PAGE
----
Symptoms of anxiety among participants decreased over the 6-month follow-up period. The mean HADS anxiety score was 10 (SD, 4; range, 2–21; median, 10) at enrollment. It dropped to 7 (SD, 5; range, 0–19; median, 6) at 1 month and decreased to 6 (SD, 4; range, 0–16; median, 5) at 6 months. Using a cutoff score of >10, we found that the proportions of participants with symptoms of anxiety at enrollment, 1 month, and 6 months were 42% (95% CI, 29–56%), 21% (95% CI, 10–35%), and 15% (95% CI, 6–29%), respectively (Table 2). The proportion at enrollment was significantly higher than the proportion at 1 month (p=.04) or 6 months (p=.008).
Associations of variables with symptoms of anxiety at enrollment have been reported elsewhere.7 The only variable that remained associated with anxiety at 1 month was young age. The mean age of participants with anxiety was 46 years (SD, 10), while the mean age of participants without anxiety was 57 years (SD, 12) (p=.02). At the 6-month follow-up, anxiety was not associated with age. At 1 month and 6 months, anxiety was not associated with other sociodemographic variables, relationship to patient, decision-making role preference, or patient status (living or deceased).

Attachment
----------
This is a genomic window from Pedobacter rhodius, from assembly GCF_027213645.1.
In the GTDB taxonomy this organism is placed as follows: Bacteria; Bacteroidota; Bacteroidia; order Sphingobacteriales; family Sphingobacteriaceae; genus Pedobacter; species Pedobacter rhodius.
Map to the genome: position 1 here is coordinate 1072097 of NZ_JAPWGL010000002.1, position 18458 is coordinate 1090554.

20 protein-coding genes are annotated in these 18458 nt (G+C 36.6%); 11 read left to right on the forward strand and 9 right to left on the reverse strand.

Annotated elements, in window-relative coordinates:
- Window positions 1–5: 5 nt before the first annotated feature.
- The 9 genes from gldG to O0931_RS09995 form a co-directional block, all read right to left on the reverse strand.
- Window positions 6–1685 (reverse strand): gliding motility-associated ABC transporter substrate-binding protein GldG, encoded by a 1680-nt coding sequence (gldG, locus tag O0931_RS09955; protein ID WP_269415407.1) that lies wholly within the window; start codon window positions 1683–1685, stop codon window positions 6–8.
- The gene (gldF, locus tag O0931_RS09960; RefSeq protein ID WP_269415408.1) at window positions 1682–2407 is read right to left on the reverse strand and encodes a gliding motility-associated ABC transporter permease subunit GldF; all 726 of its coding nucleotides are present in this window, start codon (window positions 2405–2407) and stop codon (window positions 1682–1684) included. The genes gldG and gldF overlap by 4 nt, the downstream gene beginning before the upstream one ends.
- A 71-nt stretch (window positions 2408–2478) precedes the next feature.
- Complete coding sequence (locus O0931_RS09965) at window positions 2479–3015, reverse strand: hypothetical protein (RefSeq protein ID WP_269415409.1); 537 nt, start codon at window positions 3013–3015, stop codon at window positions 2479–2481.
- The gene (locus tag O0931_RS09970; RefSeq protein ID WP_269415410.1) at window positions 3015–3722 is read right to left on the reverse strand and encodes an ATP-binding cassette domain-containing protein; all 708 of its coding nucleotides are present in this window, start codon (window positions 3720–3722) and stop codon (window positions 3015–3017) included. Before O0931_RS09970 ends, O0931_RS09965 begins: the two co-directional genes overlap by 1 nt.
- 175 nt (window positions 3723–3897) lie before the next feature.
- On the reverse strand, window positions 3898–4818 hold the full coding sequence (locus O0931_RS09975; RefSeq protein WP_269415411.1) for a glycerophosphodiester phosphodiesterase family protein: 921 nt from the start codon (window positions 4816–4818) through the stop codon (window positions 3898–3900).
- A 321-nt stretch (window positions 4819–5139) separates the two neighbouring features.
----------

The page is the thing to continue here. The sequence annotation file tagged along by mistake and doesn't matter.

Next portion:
Symptoms of depression were less common than symptoms of anxiety at enrollment and follow-up (Table 2). The mean HADS depression score was 7 (SD, 4; range, 0–18; median, 6) at enrollment, and 4 at both 1 month (SD, 4; range, 0–15; median, 3) and 6 months (SD, 3; range, 0–12; median, 3). Using a cutoff score of >10, we found that the proportions of participants who had symptoms of depression at enrollment, 1 month, and 6 months were 16% (95% CI, 8–28%), 8% (95% CI, 2–19%), and 6% (95% CI, 1–18%), respectively (Table 2). The proportion at enrollment was not significantly different than the proportion at 1 month or 6 months.